If you’ve been on social media, visited a trendy cafe, or have gone to a grocery store, you may have noticed the significant amount of food products labeled as, gluten-free, sugar-free, dairy-free, grain-free, etc. Many consumers believe that dairy-free, gluten-free or grain-free products are healthy options for them, but in reality, this might not be the case. Labels like non-gmo, raw, locally grown, and organic have also caused a lot of confusion around what healthy eating really looks like over the years.
According to Diane Welland, M.S., R.D., author of “The Complete Idiot’s Guide to Eating Clean?”, clean eating is described as “choosing foods that are natural and wholesome—particularly foods that are free of chemicals, additives and preservatives, and refined, processed ingredients”. Clean eating is another fad diet that promotes the belief that in order to be healthy you should consume unprocessed foods and exclude grain, gluten, and/or dairy products. This diet markets off of the idea that whole unprocessed foods are better than food products that have a plethora of ingredients listed on their labels. Certain food products that are labeled as “free” might not be the best choice financially. Many of these foods tend to be more expensive due to the complex process of producing the food item, as well as the use of expensive ingredients and specialized facilities. Healthy eating doesn’t have to be expensive or restrictive! Because being healthy is subjective, and is different for everyone, you don’t have to exclude so many of these foods in order to achieve health.
As previously mentioned in my last blog post, diets don’t work. Dieting might seem like the perfect solution but instead it leads to restriction and stress around food. Although clean eating is not marketed as a diet, it is important to uncover some of the claims that have led consumers to believe that these foods are better for them. For example, you may have heard to avoid buying foods that contain ingredients you cannot pronounce or do not recognize. The truth is most foods you find at the grocery store are processed in some way (whole wheat bread, baby carrots, chopped nuts, granola bars, crackers, etc.). Although products with fewer ingredients do provide more nutrition, it is important to remember that not one specific ingredient or food product you buy will be detrimental to your health. I encourage you to find a balance and recognize what is important for your nutritional needs. In some cases, clean eating has led to an obsession around food. Our behaviors around food are impacted when we label food as “good” or “bad”.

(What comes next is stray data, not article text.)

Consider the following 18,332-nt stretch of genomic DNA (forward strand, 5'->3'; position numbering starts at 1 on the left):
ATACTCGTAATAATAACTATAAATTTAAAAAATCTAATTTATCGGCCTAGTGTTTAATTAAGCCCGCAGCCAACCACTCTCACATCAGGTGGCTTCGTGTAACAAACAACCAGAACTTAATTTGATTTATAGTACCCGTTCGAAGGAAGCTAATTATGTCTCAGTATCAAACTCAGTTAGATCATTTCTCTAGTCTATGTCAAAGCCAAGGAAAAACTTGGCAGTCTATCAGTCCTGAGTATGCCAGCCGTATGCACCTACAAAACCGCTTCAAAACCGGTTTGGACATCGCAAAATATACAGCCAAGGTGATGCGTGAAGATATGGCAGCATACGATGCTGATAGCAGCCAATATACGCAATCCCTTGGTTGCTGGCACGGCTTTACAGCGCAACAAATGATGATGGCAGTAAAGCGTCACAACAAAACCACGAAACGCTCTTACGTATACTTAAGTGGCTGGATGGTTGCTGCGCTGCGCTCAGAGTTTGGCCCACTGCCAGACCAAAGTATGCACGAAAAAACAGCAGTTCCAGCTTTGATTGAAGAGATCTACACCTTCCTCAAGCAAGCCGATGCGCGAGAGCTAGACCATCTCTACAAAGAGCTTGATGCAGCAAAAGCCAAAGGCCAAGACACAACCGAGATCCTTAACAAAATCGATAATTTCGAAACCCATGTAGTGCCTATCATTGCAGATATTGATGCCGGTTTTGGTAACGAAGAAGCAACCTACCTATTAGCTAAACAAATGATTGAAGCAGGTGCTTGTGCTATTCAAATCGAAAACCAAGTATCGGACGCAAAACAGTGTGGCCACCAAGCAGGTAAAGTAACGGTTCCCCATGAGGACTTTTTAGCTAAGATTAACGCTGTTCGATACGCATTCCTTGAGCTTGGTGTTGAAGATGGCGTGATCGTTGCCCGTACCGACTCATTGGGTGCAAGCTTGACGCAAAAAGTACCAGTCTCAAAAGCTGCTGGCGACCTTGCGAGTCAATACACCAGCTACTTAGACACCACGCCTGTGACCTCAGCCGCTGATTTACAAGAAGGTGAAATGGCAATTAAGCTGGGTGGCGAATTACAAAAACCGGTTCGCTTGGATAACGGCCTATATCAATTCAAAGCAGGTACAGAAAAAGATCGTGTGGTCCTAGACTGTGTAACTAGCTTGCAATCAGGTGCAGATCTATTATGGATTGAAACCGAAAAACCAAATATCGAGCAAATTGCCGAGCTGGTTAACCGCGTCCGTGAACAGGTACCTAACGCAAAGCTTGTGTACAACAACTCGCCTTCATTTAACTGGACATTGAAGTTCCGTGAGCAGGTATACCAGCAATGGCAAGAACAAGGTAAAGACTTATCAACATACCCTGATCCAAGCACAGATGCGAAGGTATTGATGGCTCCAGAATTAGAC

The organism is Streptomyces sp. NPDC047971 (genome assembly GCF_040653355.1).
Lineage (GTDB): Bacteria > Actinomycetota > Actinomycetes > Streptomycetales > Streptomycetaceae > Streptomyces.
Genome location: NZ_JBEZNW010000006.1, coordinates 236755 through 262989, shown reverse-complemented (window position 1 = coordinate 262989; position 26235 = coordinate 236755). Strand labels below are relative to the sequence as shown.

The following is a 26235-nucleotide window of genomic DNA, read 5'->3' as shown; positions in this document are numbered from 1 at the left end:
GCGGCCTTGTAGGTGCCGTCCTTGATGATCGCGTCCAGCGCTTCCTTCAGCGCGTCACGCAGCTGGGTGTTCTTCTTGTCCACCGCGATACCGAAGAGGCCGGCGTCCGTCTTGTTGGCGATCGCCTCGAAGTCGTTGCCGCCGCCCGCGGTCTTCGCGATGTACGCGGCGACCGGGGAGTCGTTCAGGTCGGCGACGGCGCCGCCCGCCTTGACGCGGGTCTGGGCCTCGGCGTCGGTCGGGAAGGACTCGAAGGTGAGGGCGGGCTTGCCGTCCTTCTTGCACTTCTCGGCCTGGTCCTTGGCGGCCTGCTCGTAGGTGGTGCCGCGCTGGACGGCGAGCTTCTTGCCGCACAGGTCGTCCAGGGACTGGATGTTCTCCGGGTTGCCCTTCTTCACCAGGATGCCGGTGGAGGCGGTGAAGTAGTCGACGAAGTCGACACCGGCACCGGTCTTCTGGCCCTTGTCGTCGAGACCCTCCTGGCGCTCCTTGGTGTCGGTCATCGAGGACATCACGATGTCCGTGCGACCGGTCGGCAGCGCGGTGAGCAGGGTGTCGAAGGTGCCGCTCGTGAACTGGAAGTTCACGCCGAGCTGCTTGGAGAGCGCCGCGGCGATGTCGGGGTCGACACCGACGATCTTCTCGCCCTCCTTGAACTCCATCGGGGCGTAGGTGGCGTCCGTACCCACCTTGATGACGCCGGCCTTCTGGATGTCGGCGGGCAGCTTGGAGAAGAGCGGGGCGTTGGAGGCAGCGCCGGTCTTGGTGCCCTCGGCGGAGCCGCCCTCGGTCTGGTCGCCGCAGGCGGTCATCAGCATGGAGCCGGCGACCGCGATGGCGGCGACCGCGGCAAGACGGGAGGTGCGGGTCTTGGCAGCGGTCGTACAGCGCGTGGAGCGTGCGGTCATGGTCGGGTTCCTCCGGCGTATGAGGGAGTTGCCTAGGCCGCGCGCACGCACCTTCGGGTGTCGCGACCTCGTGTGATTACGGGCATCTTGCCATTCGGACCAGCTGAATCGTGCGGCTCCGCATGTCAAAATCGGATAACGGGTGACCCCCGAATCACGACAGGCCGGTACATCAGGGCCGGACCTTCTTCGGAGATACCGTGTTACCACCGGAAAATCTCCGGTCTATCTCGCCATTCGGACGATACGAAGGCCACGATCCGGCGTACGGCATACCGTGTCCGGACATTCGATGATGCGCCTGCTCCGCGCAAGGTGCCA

You might be wondering, who actually benefits from dairy-free, gluten-free, or grain-free options? These options are best suited for those who have an allergy or intolerance to these foods. Consult with your doctor or an allergy specialist if you are concerned about any food allergies.
The reason for this post is not to make you believe that certain food products are bad for you. It is to show you that social media and advertisements have done an excellent job in promoting fad diets within the food industry through the use of labels on our food products. And as a consumer, it’s sometimes hard to distinguish how to eat healthy when there is conflicting information about nutrition. Learning about what foods you enjoy and eating mindfully, without restriction, is a great place to start in order to create a healthier relationship with food. You don’t need the approval of so many labels on your food in order to dictate whether you are eating healthy. A clean eating diet is not superior and does not always cater to everyone.
Written by Pamela Gomez Fernandez and Karina Nava